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Size of the Roman Empire. I.The Middle Ages A. Fall of the Roman Empire 1. Causes for the fall of Rome a. pressure from Germanic tribes along Rome’s frontier.

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Presentation on theme: "Size of the Roman Empire. I.The Middle Ages A. Fall of the Roman Empire 1. Causes for the fall of Rome a. pressure from Germanic tribes along Rome’s frontier."— Presentation transcript:

1 Size of the Roman Empire

2 I.The Middle Ages A. Fall of the Roman Empire 1. Causes for the fall of Rome a. pressure from Germanic tribes along Rome’s frontier including Huns, Visigoths, Vandals, and Ostrogoths invaded and settled in Roman territory beginning around the year 350AD b. decline of patriotism, discipline, and devotion to duty forced the Roman government to hire mercenaries, foreign soldiers serving for pay, to defend its borders c. economic causes: the people of Rome were burdened by heavy taxes to support the massive military

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6 d. The Roman Empire Split in Half (284AD): 1) Emperor Diocletian split the Empire in half in order to make it easier to govern a)Diocletian established the capital of the eastern part of the empire at Constantinople 2) He kept the wealthier eastern half of the empire for himself and appointed a co-emperor to rule the western part 3) the Eastern half of the empire flourished and became known as the Byzantine Empire as the west slowly fell into economic ruin

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8 2. The Actual Fall of Rome a. in 476 AD the Ostrogoth leader Odoacer marched on Rome and took control of the city b. without a powerful government to maintain order, western Europe became decentralized and chaotic 3.Western Europe Is Up For Grabs a. when Rome fell, the land in western Europe that had been part of the Empire was fought over by mostly small, but sometimes larger tribes of people b. small-scale battles for land persisted until around the year 1000 c. this period is often called the Dark Ages since constant warfare, famine, and poverty dominated this era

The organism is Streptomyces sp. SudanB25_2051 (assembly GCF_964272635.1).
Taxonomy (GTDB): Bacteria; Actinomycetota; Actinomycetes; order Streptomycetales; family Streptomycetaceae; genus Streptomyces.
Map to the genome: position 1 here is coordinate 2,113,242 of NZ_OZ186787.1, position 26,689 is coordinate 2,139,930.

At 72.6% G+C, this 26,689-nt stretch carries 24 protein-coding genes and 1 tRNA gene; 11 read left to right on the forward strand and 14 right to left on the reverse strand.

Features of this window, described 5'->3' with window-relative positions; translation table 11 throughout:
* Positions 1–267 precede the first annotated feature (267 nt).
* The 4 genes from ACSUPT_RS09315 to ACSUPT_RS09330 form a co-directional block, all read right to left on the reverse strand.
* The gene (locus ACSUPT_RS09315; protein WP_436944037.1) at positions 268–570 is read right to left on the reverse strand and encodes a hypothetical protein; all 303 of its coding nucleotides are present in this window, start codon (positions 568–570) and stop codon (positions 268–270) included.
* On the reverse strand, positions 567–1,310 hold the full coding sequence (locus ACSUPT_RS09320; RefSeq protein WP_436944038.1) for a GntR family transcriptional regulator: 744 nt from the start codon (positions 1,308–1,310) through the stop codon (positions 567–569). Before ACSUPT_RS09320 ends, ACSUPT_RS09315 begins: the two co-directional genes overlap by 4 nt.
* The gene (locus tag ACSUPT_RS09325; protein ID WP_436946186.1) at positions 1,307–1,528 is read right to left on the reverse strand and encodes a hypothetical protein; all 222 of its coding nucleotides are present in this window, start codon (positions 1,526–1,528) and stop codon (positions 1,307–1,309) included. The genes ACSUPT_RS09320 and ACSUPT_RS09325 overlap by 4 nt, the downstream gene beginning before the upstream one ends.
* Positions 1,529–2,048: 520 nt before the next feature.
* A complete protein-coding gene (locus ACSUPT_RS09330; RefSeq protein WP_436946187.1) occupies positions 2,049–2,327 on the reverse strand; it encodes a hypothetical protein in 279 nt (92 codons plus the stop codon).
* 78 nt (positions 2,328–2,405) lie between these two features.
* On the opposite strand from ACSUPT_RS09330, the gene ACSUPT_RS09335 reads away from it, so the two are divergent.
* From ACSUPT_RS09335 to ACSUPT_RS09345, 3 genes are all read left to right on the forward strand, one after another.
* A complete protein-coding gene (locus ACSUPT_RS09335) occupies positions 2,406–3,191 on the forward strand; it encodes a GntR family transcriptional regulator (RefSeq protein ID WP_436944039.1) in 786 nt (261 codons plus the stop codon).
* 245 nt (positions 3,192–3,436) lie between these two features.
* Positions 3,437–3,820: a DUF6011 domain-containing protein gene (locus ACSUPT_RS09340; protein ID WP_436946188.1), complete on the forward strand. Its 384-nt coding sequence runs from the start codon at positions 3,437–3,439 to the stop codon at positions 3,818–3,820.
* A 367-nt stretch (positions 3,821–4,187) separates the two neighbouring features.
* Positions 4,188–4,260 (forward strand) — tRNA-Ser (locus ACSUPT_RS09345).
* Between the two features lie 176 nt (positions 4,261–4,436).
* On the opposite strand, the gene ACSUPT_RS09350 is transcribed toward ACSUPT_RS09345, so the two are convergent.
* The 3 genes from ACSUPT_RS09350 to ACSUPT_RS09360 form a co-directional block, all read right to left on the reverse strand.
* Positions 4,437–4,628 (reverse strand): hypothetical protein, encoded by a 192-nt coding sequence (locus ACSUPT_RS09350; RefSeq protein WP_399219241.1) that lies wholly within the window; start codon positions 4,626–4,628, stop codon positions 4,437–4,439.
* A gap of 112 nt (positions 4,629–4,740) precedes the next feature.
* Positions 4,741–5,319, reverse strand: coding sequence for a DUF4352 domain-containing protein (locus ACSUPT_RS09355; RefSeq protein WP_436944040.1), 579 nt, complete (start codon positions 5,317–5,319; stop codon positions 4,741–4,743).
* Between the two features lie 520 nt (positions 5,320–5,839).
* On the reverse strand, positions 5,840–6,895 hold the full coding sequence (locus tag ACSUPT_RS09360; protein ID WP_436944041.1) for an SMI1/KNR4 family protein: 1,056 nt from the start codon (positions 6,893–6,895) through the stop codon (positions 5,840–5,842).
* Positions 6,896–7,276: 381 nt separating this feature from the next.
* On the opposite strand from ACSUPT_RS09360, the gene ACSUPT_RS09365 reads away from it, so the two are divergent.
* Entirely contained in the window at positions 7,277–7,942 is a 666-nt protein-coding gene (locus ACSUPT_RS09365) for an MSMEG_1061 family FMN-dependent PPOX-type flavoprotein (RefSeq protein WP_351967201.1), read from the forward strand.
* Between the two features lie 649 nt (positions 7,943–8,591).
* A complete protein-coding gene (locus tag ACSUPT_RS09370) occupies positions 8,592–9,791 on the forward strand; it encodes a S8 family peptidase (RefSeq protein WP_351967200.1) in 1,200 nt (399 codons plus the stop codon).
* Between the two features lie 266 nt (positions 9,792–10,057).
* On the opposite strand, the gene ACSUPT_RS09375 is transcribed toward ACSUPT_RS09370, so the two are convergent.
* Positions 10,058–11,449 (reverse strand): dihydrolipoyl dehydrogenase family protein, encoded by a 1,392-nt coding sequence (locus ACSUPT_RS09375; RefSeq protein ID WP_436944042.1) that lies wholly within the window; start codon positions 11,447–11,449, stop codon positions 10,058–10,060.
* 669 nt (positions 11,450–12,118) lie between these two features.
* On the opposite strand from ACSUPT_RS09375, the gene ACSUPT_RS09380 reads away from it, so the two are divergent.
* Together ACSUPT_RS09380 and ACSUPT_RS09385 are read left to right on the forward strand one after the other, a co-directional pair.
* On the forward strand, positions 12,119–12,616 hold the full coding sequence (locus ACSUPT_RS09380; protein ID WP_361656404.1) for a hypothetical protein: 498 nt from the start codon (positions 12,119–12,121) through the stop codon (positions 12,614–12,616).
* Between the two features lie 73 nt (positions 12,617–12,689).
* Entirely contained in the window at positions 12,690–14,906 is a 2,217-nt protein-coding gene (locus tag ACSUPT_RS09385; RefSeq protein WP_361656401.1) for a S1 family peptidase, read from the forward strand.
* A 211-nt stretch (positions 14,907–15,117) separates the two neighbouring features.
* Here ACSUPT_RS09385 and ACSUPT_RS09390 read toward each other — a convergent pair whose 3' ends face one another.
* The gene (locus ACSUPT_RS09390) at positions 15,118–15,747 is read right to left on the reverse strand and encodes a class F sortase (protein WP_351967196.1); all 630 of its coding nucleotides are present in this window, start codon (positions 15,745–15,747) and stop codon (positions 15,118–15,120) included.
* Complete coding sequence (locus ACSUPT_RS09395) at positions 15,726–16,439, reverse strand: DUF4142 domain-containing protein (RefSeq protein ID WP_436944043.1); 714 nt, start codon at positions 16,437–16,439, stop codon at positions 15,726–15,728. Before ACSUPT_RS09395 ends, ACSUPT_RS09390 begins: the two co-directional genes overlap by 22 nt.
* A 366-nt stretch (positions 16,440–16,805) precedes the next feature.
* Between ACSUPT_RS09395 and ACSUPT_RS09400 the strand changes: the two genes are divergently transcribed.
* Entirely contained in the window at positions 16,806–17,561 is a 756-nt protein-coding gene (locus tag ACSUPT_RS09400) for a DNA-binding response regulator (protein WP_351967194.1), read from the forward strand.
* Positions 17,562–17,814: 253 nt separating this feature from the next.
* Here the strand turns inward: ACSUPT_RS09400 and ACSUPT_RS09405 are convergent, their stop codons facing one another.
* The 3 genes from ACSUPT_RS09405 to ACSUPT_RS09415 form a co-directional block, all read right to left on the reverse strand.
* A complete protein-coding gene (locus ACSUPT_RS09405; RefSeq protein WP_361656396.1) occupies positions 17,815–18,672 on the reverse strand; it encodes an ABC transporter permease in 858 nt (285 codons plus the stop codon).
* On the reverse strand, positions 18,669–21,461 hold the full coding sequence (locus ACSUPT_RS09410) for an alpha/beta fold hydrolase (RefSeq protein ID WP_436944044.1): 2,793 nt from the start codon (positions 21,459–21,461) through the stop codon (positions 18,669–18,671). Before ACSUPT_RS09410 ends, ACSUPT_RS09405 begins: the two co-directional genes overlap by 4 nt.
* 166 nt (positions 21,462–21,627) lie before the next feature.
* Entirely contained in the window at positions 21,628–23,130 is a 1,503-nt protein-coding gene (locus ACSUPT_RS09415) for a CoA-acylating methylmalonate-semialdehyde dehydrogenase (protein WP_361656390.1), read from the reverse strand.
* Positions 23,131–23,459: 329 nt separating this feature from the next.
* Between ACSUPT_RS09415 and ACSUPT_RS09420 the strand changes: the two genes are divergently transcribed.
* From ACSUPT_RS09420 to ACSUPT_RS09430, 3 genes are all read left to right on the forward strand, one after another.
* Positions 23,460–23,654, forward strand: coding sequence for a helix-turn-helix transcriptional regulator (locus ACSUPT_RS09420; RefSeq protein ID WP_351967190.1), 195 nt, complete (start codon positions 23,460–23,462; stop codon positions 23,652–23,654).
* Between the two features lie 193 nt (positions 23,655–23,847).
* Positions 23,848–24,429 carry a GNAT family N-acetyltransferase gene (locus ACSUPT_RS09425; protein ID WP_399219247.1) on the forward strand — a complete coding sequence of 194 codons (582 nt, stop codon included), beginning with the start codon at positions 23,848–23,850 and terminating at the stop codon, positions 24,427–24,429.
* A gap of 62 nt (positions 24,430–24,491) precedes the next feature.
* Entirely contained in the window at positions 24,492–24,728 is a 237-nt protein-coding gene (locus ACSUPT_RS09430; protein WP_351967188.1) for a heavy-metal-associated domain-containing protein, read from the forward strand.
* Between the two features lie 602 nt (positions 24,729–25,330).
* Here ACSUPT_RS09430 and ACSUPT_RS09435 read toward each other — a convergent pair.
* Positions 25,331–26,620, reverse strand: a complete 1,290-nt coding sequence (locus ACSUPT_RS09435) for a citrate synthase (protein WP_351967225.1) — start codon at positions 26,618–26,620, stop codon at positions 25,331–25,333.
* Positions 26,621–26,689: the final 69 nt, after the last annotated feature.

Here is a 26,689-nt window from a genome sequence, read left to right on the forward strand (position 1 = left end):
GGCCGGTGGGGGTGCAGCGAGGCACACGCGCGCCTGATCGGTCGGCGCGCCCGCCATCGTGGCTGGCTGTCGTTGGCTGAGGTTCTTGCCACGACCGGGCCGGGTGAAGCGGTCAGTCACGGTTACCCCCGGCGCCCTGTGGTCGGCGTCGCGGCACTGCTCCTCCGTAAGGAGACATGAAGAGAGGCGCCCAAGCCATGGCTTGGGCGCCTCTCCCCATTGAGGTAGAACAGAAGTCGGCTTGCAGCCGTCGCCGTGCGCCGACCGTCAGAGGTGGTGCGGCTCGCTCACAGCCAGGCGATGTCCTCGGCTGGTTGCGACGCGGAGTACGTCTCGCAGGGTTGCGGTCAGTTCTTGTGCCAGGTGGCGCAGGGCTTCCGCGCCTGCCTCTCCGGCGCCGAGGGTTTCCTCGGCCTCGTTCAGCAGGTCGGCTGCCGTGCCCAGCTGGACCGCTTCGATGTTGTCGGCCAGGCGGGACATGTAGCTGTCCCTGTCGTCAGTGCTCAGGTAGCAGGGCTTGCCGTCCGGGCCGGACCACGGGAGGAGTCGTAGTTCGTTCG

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11 B. Germanic Tribes Set Up Kingdoms in Europe 1. Ostrogoth Kingdom of Italy a. Emperor Theodoric (526AD) tried to maintain Roman practices b. conquered by the Byzantine Empire and ruled by Byzantine Emperor Justinian ( ) who ravaged the Italian peninsula in a series of wars c. Lombards invaded Italy in 568 and conquered much of northern and central parts of the peninsula 2. Visigothic Kingdom of Spain a. constant warfare over kingship b. invaded by Muslims from north Africa in 711 who destroyed the Visigoth Kingdom

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13 3. The Frankish Kingdom a. Clovis united many Frankish tribes (510) 1) converted to Christianity 2) established a massive empire that created a vast empire in modern-day France b. Charlemagne ( )—King of the Franks 1) powerful leader of the Franks who conquered surrounding land and established a massive empire that included France 2) given the title and crowned Holy Roman Emperor by Pope Leo III 3) Charlemagne fused Roman, Germanic, and Christian traditions which created a new dominant culture in Europe

14 4) Charlemagne and the Carolingian Renaissance a) revived the learning of Latin and encouraged the study of ancient Roman and Greek history b) scriptura: this was a writing room where monks and scholars copied ancient manuscripts from the times of the Greeks and Romans which helped spread knowledge through western Europe c) Alcuin was the greatest scholar of the time period and taught subjects that are now known as the liberal arts at a university established by Charlemagne

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18 C.Feudalism and Manorialism 1. Reasons for the development of feudalism a. Viking and Magyar invasions during the eighth and ninth centuries created a need for protection b. With the breakdown of centralized government, like that of Rome, nobles took control of large areas of land and needed vassals to protect it c. when trade and commerce slowed down when the Roman Empire collapsed, land became the most valuable commodity 2. Feudalism a. definition: agreement in which a lord grants a fief, a piece of land, to a vassal in exchange for military service 1) the vassal pledges fealty, or loyalty to the lord in a formal ceremony b. duties of a vassal 1) make financial payments to the lord (taxes) on several occasions including the knighting of the lord’s eldest son, the marriage of his eldest daughter, and to pay a ransom if the lord is captured by an enemy 2) military service 3) advise the lord 4) appear at the lord’s court to help determine verdicts for legal cases